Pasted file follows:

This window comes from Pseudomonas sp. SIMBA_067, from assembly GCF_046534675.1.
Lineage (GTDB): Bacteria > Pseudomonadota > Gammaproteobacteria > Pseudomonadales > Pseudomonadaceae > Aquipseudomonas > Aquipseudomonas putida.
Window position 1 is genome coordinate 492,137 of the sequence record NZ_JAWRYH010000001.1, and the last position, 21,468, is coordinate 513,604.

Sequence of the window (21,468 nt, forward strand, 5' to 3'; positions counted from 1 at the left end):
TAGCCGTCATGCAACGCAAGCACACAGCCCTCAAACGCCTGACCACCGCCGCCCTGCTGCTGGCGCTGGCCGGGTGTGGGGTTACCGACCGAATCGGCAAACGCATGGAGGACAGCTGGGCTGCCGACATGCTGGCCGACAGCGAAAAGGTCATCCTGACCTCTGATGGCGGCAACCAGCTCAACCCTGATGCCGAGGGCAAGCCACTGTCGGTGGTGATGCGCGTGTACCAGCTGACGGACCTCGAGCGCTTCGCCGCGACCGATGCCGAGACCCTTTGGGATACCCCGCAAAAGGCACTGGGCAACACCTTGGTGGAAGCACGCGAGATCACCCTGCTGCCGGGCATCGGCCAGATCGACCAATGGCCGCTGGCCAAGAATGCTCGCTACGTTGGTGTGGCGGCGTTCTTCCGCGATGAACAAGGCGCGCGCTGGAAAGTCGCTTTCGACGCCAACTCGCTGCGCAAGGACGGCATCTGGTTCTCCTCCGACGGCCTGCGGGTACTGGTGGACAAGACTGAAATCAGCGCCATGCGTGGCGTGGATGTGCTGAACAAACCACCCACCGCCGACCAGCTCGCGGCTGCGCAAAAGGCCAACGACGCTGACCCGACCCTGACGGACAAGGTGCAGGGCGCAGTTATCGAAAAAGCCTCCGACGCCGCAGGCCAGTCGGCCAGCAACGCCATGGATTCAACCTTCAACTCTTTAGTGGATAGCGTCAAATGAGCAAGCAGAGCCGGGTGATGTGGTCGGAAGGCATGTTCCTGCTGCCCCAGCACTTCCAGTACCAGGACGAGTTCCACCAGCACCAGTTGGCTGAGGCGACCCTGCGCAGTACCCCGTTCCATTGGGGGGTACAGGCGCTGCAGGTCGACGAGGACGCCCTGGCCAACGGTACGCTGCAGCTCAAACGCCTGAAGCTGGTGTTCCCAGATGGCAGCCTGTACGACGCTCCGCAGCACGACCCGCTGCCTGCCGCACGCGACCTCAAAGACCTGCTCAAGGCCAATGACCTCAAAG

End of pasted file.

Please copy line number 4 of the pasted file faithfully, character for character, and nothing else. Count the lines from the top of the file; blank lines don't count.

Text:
Sequence of the window (21,468 nt, forward strand, 5' to 3'; positions counted from 1 at the left end):